Kenyans Struggle to Come to Terms With Abortion and Its Impact on Maternal Health

A nurse in a low-income neighborhood of Nairobi told me he once gave an abortion to a Catholic nun. When I told this story to another nurse in Nakuru, he scoffed: "I've given abortions to many nuns, too many to remember." What happens next with abortion in Kenya?
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NAIROBI, Kenya -- The abortion issue in Kenya is raucous, rancorous and highly emotional and political, just like in the U.S., but there is one major difference: In Kenya, abortion rights have been liberalized in certain cases in a Constitution approved in a public referendum two years ago.

I spent four weeks in Kenya this year working with the Reproductive Health and Rights Alliance, a coalition of six Kenyan organizations committed to improving maternal health, to communicate better to key groups the nature of those changes. I talked to some 40 doctors, gynecologists, nurses, lawyers, government bureaucrats and technocrats and non-governmental workers and journalists. And a few taxi drivers.

The issue of abortion is so sensitive and taboo in Kenya that it almost derailed the constitution-making process. I discovered that even though the debate was heavily covered by the Kenyan media leading up to the August 2010 referendum, there's still a lot of misinformation on what exactly the Constitution changed, or didn't change -- even among health providers. Some think the Constitution legalized abortion on demand. Others think it changed nothing and abortion remains virtually illegal. The truth lies somewhere in the middle.

The Constitution says that:

  • "Every person has the right to the highest attainable standard of health, which includes the right to health care services, including reproductive health care"; and
  • "A person shall not be denied emergency medical treatment."

That doesn't mean that Kenya has legalized abortion -- far from it. The new constitution says clearly that "the life of a person begins at conception" and "abortion is not permitted unless..."

And that innocuous "unless" is what keeps the abortion issue alive in Kenya, more than two years after the constitutional referendum: "...unless, in the opinion of a trained health professional, there is need for emergency treatment, or the life or health of the mother is in danger, or if permitted by any other written law."

Abortion opponents say that those loopholes are tantamount to making abortion available "on demand" and are big enough to drive a herd of Masai cattle through (such as the question of how to define "trained health professional, "emergency treatment," and deciding which situations endanger the life of a woman).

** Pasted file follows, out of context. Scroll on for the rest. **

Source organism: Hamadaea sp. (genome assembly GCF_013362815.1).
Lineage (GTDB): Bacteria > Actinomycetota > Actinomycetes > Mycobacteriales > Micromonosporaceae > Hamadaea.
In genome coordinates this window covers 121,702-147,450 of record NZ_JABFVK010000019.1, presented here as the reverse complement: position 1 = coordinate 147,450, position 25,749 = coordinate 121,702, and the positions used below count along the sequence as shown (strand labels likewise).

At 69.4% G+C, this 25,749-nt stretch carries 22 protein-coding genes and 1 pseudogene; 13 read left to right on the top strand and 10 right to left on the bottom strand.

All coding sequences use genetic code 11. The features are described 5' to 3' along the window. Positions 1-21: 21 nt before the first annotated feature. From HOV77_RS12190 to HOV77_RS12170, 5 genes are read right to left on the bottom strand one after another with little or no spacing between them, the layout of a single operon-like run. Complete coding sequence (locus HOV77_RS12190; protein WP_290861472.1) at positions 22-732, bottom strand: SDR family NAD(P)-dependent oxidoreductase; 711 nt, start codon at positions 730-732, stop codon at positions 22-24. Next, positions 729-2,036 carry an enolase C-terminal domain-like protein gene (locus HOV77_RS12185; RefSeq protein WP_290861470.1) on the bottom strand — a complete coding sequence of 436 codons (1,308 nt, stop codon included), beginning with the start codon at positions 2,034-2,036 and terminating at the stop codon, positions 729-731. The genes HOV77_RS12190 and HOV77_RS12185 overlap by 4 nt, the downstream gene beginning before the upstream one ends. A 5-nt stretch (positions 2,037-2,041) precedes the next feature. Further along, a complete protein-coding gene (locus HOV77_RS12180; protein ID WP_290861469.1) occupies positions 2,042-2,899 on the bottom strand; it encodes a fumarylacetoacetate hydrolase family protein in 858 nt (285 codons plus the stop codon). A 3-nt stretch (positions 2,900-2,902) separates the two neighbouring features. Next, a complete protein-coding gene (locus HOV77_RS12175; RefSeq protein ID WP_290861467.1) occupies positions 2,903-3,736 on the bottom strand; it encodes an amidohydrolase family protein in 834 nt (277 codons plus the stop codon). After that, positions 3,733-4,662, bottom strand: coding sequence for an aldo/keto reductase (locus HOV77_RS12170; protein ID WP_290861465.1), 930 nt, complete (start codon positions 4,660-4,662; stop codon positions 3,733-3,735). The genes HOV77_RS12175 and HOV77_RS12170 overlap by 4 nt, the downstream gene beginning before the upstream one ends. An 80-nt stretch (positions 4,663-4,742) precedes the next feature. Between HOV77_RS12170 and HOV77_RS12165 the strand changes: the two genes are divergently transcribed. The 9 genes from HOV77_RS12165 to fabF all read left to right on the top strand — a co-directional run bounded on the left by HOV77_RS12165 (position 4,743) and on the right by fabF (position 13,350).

Abortion rights advocates say it's not abortion on demand at all, and that these reasonable exemptions will save the lives of thousands of Kenyan girls and women who would otherwise be exposed to dangerous, back street abortions.

One thing is not disputed: Kenya's maternal mortality ratio is unacceptably high: The "2008-09 Kenya Demographic and Health Survey" reported 488 maternal deaths per 100,000 live births, although a World Health Organization report "Trends in Maternal Mortality:1990-2010" just published suggests that Kenya's maternal mortality ratio has dropped to 360 in 2010. Nevertheless, WHO still calls it "insufficient progress."

Unsafe abortions account for anywhere from 30 percent to 50 percent of those deaths. That translates into an estimated 21,000 women admitted to public hospitals every year for abortion-related complications, with 28 percent of them having severe complications. More than 2,800 of them die every year, and many more suffer serious physical impairment.

And, by the way, everyone I talked to thinks abortion is grossly underestimated -- due to stigma, discrimination and uncertainty over the legal consequences -- so the actual figures are surely much higher.

My biggest surprise was to learn that 60 percent of costs incurred by public hospitals go to treating probable unsafe abortions. If that was better understood by Kenyan government officials, I think many of them might be more inclined to address this inefficient use of government health resources.

I talked to health providers who are still harassed by the police even though they believe they are following the law. Several told me they are required to keep records of abortions and, if the numbers are too high -- even when the abortions are legal, in their view -- they get in trouble. One private health clinic director told me that she had to fire a doctor who was perceived as performing too many abortions, even though she believes he did nothing wrong.

Several health providers I talked to alleged hypocrisy by abortion foes in the church. A nurse in a low-income neighborhood of Nairobi told me he once gave an abortion to a Catholic nun. When I told this story to another nurse in Nakuru, he scoffed: "I've given abortions to many nuns, too many to remember."

What happens next with abortion in Kenya? First, elections in early 2013 will choose a new president and no one really knows how the outcome of that will affect the abortion issue. Second, the Parliament is expected to enact legislation to implement the intent of the Constitution. Again, the outcome is far from certain.

One thing is clear: The 2010 Constitution is here to stay and unlikely to be changed. So the Kenyan people -- including those who support and oppose abortion -- are going to have to find a way to live with it.

David J. Olson is a global health communications consultant who served as a communications adviser to the Reproductive Health and Rights Alliance from January to June 2012.

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